The Deification of Dead Political Leaders

In an op-ed piece published today on nytimes.com titled “Asia’s 70-Percent Gods,” Roger Cohen discusses his recent trip to Asia where he saw the preserved bodies of Ho Chi Minh and Mao Zedong.  He notes that the Communists leaders who control one-party states have deified their predecessors for nationalist purposes while ignoring the socioeconomic ideas that they assiduously promoted at the cost of millions of lives (Stalin is still a revered figure in Russia, although some Russian elites, including President Dmitry Medvedev, have criticized his repressive actions).  The deceased political titans remain symbols of resistance to foreign oppression and the overthrow of corrupt governments, but current Asian powerbrokers are promoting the capitalist-type economic policies that Ho and Mao decried in an effort to stay in power by improving the living standards of their countries’ citizens.

At times other Asian nations have treated their heads of state like gods, including North Korea (which is still a communist dictatorship), and Japan; although the latter no longer considers the emperor a deity.

Contemporary Chinese leaders have so far succeeded in facilitating rapid economic growth and remaining in power while using authoritarian measures like censorship and the banning of alternative politial parties.  However, China is not as stable as many outsiders believe.  There are thousands of riots each year as well as ethnic conflict, and there is a wide and growing wealth inequality between urban dwellers and rural peasants that could eventually lead to class warfare.  And when the living standards of the middle class reach a certain level those in it may focus more on their lack of civil liberties and demand change; such a development would undermine the primary pillar of the Communist Party’s political strategy and threaten its primacy.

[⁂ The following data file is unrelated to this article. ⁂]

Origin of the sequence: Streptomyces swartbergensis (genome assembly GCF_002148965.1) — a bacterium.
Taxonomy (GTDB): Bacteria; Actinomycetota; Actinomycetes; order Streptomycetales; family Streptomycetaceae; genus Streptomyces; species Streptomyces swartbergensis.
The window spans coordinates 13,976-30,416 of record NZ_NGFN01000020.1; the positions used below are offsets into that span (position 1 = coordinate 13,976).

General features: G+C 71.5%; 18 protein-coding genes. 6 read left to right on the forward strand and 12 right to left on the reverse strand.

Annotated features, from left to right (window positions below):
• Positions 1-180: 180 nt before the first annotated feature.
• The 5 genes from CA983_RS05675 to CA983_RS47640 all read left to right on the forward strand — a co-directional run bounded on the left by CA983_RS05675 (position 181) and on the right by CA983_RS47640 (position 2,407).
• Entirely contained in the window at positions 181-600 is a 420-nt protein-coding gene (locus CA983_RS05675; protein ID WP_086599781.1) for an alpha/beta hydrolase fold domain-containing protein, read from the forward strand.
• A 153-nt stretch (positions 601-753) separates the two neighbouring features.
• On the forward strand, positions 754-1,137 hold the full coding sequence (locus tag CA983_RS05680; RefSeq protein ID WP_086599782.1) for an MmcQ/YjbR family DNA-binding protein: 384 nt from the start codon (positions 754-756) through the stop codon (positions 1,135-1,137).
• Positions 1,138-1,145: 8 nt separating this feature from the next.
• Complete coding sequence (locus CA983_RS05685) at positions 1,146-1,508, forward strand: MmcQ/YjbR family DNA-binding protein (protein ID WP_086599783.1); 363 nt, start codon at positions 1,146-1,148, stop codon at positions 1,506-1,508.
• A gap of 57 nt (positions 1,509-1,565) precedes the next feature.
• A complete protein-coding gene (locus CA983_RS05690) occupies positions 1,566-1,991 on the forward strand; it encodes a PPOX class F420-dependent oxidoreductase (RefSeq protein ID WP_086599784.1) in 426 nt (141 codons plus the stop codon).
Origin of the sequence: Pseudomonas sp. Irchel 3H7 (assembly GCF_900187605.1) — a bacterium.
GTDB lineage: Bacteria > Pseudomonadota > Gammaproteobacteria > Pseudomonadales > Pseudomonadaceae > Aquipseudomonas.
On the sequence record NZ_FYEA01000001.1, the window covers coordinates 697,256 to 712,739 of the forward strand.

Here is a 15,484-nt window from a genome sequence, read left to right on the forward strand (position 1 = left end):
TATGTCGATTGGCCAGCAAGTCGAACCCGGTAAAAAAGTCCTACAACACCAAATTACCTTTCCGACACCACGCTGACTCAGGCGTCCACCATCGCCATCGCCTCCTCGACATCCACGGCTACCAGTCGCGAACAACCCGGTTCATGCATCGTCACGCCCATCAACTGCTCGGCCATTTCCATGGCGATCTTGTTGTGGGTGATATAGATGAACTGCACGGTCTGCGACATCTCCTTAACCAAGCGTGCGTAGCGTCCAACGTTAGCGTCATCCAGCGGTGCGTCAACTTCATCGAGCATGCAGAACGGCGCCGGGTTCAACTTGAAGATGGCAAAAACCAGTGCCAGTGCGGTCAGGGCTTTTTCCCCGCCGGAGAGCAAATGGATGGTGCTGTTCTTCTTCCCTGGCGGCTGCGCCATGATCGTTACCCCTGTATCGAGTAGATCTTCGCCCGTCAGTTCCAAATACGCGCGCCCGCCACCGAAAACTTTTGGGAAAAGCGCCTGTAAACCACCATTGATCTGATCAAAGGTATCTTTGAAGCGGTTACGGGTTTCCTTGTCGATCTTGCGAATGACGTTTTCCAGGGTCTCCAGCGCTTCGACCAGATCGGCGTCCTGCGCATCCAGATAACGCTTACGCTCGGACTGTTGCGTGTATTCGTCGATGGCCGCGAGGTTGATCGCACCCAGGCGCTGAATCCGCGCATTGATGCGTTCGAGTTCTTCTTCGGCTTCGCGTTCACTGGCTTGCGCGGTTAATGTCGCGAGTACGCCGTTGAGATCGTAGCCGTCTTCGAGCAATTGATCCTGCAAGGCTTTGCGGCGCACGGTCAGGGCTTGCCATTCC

Political instability, as well as the aging of the population due to the one-child policy, may put a halt to China’s impressive economic growth in the coming decades.  The threat of this happening is significant but largely ignored in America where many fear that China will overtake the US economically and geopolitically by mid-century.  While some might welcome attempts to liberalize Chinese society and bring down the communists, people should be aware that the consequences of a revolutionary movement could be disastrous in terms of lives lost and the destabilization of the global economy.  If democracy emerges in China or other Asian countries one hopes that it will be the result of a peaceful process much like the velvet revolutions that occured in Eastern Europe at the end of the Cold War rather than a bloodbath.

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